Most weeks, a plan sponsor (and frequently, several plan sponsors) is sued for breach of fiduciary duty in connection with the investment choices offered under its 401(k) or 403(b) plans.
Often, the complaint alleges that plan fiduciaries breached their fiduciary duties by:
(1) Making an investment option available under the plan when an alternate lower-cost investment option might have been available, or
(2) Retaining a higher-cost actively managed investment option as part of the plan’s investment lineup when that option has produced (over some period of time and, with the benefit of hindsight) lower returns as compared to other actively or passively managed funds that the plan fiduciaries might have selected.
A few of these cases get dismissed early in the proceedings. A few go to trial. Most cases settle. And, unless dismissed, these claims, whether tried or settled, often involve million-dollar recoveries.
Deciding whether to litigate or settle can be a difficult decision for the plan sponsor and fiduciaries. A lawsuit filed and certified as a class action on behalf of all plan participants forces the sponsor to decide whether to “fight” its own employees and former employees. Further, the issues raised might involve fact-intensive inquiries that translate into time, effort, negative publicity and expense if the matter proceeds to trial.
However, what can or should a plan sponsor do today to establish the best record possible if the sponsor and its fiduciaries, when faced with a challenge, decide that they want to defend themselves?
The appropriate and oft-repeated answer is that an ERISA inquiry into a fiduciary’s conduct looks primarily at the decision-making process followed by the fiduciary, and less so at the substantive results of the decision. But what does that mean as a practical matter? How might that translate into actionable steps today? How should a fiduciary document its process and conclusions?
There is no single answer to these questions, but consider this: most 401(k) lawsuits define the issue in very simple terms, e.g., the selection or retention of a particular option was imprudent because it had higher costs than other funds or generated returns that deviated from an established index. The fees and investment history associated with an investment option are obviously relevant, but the fiduciary process that underlies the decision to select, retain or replace a particular investment option normally is much more involved.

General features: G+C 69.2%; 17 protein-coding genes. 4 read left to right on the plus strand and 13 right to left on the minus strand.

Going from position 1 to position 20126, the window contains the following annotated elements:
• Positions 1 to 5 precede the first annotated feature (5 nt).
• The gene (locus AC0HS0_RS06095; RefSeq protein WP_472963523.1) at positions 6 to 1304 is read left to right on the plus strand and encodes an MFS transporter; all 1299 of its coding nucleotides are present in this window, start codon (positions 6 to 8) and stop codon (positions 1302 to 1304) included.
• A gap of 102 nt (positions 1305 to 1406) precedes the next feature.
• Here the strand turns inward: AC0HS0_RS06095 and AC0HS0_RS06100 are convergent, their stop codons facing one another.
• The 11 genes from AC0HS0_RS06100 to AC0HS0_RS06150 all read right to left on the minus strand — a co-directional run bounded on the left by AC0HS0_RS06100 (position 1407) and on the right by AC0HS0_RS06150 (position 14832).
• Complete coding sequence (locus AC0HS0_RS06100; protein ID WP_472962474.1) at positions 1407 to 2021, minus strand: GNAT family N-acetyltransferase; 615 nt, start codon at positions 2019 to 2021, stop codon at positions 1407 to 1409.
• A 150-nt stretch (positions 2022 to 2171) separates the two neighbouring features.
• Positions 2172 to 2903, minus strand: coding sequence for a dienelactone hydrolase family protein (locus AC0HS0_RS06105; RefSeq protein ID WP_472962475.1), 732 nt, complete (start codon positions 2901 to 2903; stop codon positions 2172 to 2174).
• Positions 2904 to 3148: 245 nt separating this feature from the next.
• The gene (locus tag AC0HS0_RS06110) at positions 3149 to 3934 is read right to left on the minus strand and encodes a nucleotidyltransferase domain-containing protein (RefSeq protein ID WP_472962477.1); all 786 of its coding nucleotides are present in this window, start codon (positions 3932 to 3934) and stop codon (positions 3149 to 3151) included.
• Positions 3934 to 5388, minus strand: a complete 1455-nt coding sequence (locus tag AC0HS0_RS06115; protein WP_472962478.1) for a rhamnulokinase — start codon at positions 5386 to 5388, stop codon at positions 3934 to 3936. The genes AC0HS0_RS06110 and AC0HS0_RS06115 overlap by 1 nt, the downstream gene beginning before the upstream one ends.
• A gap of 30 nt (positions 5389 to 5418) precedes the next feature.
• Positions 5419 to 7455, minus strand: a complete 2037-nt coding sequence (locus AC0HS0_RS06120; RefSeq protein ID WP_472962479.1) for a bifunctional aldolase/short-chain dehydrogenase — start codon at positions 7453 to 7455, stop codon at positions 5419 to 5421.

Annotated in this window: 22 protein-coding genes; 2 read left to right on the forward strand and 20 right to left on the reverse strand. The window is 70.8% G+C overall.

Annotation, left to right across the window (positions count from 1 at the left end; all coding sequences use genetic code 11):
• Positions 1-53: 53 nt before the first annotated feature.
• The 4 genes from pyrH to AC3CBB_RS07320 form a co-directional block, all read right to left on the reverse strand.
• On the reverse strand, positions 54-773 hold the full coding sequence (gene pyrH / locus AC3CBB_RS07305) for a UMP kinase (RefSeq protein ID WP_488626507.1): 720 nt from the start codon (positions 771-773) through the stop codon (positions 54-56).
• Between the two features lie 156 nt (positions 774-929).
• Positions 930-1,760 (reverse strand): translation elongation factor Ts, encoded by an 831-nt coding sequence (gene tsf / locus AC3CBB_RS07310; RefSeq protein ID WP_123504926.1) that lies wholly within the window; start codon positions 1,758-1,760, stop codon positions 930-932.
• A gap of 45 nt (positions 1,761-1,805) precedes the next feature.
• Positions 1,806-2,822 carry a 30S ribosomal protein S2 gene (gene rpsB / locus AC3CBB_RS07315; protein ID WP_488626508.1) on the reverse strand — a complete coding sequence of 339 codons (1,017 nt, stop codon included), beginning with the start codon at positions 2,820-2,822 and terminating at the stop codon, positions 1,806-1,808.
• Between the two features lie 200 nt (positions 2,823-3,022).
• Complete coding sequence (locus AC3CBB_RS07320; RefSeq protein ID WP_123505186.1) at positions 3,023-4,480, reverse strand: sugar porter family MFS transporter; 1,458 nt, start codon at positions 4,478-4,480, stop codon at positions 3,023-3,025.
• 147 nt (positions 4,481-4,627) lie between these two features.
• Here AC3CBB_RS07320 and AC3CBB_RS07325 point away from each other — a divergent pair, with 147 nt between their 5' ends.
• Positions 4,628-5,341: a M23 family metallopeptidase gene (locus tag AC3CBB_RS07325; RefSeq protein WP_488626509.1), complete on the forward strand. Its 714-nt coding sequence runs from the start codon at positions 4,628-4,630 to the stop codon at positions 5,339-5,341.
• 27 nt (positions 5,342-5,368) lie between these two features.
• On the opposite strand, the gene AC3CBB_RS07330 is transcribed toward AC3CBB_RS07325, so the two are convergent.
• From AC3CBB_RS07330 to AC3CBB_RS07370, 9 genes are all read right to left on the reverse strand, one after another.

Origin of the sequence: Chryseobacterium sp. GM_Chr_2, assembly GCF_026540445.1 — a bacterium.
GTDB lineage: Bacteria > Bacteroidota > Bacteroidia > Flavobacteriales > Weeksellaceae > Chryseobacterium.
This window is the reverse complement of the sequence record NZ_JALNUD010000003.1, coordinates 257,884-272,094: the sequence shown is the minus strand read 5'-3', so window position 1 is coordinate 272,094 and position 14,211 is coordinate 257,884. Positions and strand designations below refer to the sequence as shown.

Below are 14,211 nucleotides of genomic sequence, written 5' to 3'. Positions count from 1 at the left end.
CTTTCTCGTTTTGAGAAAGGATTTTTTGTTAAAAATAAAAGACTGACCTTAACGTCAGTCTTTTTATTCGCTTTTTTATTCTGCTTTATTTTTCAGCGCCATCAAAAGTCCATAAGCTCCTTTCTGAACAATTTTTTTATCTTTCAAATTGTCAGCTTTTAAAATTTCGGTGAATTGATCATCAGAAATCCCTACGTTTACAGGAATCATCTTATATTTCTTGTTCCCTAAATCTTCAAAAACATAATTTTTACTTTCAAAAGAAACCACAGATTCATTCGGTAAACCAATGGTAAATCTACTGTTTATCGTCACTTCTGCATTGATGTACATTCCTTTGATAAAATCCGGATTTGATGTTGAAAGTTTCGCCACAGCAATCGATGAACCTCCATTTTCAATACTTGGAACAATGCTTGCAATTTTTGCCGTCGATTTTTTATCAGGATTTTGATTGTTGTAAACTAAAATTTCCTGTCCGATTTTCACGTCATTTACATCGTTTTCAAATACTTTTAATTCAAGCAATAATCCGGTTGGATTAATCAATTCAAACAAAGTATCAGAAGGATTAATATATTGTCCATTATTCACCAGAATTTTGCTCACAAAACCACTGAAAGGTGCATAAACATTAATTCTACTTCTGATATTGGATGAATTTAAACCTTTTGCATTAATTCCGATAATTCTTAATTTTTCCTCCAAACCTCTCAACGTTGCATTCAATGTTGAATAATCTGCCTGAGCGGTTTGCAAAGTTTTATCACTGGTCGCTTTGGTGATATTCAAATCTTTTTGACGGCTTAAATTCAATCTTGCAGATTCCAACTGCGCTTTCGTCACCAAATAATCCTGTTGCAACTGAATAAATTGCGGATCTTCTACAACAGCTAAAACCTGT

The specifics might vary case-by-case, but for purposes of illustration, assume that a 401(k) plan offers both (1) passively managed (and low-cost) index funds, and (2) actively managed (and higher-cost) funds. Is an actively managed fund that underperforms one of the index funds (such as a fund that tracks the performance of the S&P 500 index) inherently imprudent because the fund charged higher fees and produced a lower return over a period of time?
Of course, the question of whether plan fiduciaries satisfied their duties with respect to the initial selection and retention of the actively managed fund in this illustration might depend upon a variety of facts not addressed here, including how long the fund underperformed, whether the plan fiduciaries reviewed the fund’s performance after its initial selection, and so on. However, there might be multiple reasons that the plan fiduciaries in this illustration concluded that the actively managed fund was and continues to be a prudent investment option, notwithstanding higher fees or certain performance variances. For example:
(1) The 10 largest companies in the S&P 500 comprise almost 30% of the index. The plan fiduciaries might have selected a fund that deviated from the index because they specifically wanted a complementary (actively managed) investment option that did not involve the significant level of concentration by those top 10 companies.
(2) The actively managed fund might have a conservative tilt that is likely to trail the index during periods when the markets are strong and risk is being rewarded, but outperform during more challenging market environments where holding higher-quality securities presumably offers more downside protection. The plan fiduciaries might have felt that the fund offered an excellent risk-return profile across full market cycles and that the investment management fee was reasonable in light of the value that the manager was expected to provide.
These are just a couple of possibilities; there are many others. The point, of course, is that plan fiduciaries might have good and legitimate reasons for selecting a particular investment option even though that option might involve higher costs than other available options or there might be periods of time during which the fund’s performance does not match the performance of a particular benchmark or index.
Those reasons should be documented. Without documentation supporting the choices a plan fiduciary made, challengers can frame the debate in simple, relative terms that compare fees and returns to averages or benchmarks. As noted, fees and returns are never unimportant, but plan fiduciaries should never accept such simple characterizations because the actual process of selecting (and periodically reviewing) an investment lineup involves so much more. Don’t be shy! Make sure your notes and plan fiduciary committee minutes explicitly say so.